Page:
The present invention includes a method and system of counting and tagging radiating energy received by a radiation detector. The method and system are designed to dynamically control the sampling time or shaping time characteristics of a photon counting detector to accommodate large variations of flux experienced by the detector so as to prevent saturation during high flux conditions. Moreover, the present invention is designed to control the detector so as to accommodate low flux rate conditions such that detection efficiency and image quality is not sacrificed when lower flux is experienced by the detector.
A photon counting (PC) radiographic system includes a radiation energy detector configured to detect radiation energy having a given flux rate and output signals indicative of the detected radiation energy. A shaper unit with a given shaping time is connected to receive the electrical signals and conditions them to provide electrical pulses indicative of the radiation photon energy. A PC channel is connected to receive the electrical signals and sample the electrical pulse signals of a certain height or intensity indicative of the photon energy by an adjustable pulse height discriminator or threshold. The PC channel is further configured to provide a photon count output over a sampling interval. The system also includes a control operationally connected to the PC channel and configured to automatically adjust the shaping time at least as a function of the given flux rate. The system also includes a control operationally connected to the PC channel and configured to automatically adjust the sensitivity to pulse height or threshold discriminator as a function of the given flux rate or shaping time.
A CT system includes a rotatable gantry having a bore centrally disposed therein and a table movable fore and aft through the bore and configured to position a subject for CT data acquisition. A radiographic energy projection source is positioned within the rotatable gantry and configured to project radiographic energy toward the subject. The CT system further includes a detector assembly disposed within the rotatable gantry and configured to detect radiographic energy projected by the projection source and impinged by the subject. The detector assembly is defined to include detector elements configured to output electrical signals indicative of detected radiographic energy and PC channels operationally connected to the detector elements and configured to count the number of photons of the detected radiographic energy signal conditioned according to a variable shaping time. The detector elements also have shaping time controllers operationally connected to the PC channels and configured to control the variable shaping times in near real-time based on the photon output count data.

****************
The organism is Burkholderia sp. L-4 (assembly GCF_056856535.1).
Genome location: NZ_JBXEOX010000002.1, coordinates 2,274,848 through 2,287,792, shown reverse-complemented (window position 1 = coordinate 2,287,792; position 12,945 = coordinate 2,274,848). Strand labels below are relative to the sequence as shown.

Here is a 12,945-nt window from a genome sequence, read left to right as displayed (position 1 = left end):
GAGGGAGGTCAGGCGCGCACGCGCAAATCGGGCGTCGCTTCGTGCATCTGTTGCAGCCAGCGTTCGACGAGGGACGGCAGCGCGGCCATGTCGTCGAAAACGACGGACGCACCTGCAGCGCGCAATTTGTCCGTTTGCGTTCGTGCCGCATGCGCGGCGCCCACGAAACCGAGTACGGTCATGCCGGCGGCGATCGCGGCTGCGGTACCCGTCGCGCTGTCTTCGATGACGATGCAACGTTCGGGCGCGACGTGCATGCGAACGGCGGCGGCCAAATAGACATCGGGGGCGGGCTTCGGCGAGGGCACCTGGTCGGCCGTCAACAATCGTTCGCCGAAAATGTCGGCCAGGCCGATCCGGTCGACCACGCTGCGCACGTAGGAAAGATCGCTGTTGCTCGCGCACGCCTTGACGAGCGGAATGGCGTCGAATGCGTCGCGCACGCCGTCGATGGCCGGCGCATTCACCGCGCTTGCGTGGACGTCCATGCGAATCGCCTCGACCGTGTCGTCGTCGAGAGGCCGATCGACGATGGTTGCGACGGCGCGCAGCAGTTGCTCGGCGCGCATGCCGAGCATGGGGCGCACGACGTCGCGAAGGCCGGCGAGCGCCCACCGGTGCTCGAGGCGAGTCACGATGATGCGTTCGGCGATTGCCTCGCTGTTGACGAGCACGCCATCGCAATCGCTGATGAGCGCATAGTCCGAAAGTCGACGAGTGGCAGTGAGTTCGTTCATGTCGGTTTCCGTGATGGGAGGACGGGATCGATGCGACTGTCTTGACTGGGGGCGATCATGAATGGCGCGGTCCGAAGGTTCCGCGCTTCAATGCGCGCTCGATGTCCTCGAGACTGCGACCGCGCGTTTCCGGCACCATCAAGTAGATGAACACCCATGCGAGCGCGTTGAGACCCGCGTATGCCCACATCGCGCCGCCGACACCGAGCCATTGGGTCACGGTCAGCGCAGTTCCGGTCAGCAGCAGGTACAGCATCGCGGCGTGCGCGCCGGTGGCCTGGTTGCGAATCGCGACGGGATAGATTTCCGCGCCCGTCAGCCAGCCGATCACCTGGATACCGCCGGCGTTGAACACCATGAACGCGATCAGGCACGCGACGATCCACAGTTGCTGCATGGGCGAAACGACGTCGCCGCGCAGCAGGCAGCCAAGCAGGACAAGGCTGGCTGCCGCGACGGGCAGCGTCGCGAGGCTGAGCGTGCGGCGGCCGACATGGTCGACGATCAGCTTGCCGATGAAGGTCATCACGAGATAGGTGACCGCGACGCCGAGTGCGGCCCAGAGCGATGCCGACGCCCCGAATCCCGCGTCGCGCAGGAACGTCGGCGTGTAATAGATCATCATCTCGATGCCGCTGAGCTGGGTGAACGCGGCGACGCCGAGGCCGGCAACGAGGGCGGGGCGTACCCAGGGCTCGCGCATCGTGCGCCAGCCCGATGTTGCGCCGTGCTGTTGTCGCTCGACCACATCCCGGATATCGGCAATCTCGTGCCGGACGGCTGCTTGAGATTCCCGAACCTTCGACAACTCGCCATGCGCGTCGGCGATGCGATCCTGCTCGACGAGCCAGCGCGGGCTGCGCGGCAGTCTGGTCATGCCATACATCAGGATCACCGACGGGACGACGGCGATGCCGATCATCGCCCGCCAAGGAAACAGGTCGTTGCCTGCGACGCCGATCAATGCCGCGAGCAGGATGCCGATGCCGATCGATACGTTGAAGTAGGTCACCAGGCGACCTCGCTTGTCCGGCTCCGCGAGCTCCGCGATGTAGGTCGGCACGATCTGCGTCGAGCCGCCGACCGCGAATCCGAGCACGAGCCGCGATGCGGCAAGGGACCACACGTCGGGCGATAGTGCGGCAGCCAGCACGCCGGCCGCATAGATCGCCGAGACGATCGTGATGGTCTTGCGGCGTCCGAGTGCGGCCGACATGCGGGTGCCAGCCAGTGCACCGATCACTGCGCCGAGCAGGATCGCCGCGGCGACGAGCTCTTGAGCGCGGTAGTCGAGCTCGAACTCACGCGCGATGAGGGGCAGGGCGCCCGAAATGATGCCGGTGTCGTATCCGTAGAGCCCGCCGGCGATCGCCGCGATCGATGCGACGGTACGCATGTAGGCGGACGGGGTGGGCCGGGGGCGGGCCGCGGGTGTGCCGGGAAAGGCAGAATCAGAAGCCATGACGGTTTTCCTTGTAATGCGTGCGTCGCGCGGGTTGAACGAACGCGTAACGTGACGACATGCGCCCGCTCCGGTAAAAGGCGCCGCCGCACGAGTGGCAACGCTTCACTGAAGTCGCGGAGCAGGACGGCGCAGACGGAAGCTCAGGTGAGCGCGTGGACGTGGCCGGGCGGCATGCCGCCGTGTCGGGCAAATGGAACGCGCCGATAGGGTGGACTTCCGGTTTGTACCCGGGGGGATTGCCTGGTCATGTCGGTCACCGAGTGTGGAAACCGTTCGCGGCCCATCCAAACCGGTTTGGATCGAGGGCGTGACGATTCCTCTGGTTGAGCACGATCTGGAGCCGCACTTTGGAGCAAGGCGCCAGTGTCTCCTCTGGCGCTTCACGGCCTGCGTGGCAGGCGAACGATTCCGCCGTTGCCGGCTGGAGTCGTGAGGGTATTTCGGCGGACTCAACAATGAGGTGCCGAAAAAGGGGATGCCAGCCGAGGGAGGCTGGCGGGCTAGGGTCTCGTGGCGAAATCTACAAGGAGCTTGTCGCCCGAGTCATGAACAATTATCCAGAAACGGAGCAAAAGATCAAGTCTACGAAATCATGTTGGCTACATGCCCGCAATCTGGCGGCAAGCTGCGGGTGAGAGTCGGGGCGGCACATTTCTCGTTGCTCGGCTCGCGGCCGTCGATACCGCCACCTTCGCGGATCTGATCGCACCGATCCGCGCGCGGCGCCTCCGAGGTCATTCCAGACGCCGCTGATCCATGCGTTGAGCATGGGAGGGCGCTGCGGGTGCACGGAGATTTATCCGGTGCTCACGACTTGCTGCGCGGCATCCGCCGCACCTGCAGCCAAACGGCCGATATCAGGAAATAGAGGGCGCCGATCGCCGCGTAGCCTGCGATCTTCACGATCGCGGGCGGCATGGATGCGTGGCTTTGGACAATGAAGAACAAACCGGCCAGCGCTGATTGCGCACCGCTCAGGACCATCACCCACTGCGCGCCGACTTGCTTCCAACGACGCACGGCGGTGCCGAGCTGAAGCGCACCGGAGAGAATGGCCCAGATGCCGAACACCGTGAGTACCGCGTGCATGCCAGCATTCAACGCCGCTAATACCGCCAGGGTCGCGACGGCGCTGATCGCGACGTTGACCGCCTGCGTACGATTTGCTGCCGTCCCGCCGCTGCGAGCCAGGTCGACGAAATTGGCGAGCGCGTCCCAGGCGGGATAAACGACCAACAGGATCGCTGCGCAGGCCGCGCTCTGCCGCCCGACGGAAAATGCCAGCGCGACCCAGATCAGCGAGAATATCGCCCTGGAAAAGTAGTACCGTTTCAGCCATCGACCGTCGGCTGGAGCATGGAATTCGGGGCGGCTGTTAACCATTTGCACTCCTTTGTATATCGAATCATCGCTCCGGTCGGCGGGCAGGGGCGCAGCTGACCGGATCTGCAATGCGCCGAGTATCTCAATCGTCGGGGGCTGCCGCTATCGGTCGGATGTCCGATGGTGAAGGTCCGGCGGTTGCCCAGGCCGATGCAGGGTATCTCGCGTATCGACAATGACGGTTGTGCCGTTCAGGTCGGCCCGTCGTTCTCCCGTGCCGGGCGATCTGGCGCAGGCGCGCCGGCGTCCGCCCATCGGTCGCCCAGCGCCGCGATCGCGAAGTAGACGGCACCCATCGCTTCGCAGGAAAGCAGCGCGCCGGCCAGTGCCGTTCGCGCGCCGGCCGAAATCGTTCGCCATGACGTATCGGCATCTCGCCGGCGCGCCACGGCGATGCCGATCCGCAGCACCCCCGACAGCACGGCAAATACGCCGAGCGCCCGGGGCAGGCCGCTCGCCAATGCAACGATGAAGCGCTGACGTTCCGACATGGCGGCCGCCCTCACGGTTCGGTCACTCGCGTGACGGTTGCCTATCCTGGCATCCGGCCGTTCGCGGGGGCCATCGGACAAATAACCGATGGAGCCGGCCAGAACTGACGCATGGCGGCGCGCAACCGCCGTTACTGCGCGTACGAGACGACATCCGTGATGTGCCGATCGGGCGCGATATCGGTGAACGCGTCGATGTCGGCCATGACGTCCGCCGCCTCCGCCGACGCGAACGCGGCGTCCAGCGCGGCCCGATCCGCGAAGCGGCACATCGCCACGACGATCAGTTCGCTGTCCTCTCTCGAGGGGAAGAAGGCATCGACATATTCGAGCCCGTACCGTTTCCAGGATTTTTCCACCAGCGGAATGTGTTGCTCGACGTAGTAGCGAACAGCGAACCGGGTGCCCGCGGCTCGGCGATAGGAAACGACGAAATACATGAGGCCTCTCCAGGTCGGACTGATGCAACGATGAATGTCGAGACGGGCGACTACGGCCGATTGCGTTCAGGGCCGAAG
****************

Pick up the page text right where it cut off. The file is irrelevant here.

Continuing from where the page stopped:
A method of preventing radiographic energy detector saturation includes monitoring flux of radiographic energy having a number of photons received by a photon counting, radiographic energy detector. The detector is designed to sample a photon charge cloud, in the case of direct conversion detectors having an x-ray photoconductor, or a photo-diode current pulse, in the case of scintillator detectors, and count the number of photons using a given signal pulse shaping time. The method further includes comparing a current flux on the radiographic energy detector to a base flux level corresponding to the given shaping time and adjusting the given shaping time to correspond to the current flux based on the comparison. An additional aspect of the present invention includes automatic means for modifying the energy threshold levels so as to compensate for changing channel shaping times in order to maintain accurate photon energy information.
Therefore, in accordance with one aspect of the present invention, a single PC radiographic system includes a radiographic energy detector configured to detect radiographic energy having a given flux rate and output electrical signals indicative of the detected radiographic energy. The system further includes a PC channel connected to receive the electrical signals and sample the electrical signals in a sampling interval window and provide a photon count output. A control is operationally connected to the PC channel and configured to automatically adjust the sampling interval window at least as a function of the given flux rate.